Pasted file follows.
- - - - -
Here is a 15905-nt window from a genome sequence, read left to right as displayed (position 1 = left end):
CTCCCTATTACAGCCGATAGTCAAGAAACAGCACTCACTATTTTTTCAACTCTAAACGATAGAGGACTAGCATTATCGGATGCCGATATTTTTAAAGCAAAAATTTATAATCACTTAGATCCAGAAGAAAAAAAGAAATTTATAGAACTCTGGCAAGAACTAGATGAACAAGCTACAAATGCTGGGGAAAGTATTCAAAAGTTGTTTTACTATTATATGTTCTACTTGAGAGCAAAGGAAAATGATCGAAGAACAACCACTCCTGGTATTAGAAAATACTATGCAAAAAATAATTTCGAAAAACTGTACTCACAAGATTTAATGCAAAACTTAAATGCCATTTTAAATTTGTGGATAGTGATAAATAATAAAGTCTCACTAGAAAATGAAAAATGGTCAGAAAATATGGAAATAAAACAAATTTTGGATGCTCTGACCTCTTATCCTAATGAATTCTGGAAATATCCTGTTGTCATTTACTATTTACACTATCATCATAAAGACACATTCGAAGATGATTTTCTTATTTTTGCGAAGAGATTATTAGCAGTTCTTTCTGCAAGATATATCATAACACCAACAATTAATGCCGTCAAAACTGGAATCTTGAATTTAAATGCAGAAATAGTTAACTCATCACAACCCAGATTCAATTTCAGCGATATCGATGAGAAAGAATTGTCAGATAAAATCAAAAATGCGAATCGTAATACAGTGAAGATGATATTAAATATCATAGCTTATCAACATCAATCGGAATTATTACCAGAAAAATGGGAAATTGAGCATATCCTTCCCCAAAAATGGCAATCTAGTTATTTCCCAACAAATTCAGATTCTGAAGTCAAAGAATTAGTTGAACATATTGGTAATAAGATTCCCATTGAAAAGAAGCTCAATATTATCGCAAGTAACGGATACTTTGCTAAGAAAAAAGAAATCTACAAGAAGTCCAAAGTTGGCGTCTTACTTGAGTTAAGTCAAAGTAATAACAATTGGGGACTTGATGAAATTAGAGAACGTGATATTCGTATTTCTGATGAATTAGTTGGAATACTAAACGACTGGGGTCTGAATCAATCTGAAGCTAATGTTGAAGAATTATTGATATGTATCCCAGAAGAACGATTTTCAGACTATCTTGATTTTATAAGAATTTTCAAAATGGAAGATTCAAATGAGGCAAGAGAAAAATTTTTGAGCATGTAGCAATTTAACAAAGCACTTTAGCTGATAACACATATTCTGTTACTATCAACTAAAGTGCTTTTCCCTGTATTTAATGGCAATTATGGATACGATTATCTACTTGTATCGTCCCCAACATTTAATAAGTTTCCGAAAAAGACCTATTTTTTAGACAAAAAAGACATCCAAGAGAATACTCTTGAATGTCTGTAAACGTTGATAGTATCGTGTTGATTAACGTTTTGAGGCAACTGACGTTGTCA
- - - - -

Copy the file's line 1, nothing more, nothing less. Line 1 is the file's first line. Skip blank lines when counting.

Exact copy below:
Here is a 15905-nt window from a genome sequence, read left to right as displayed (position 1 = left end):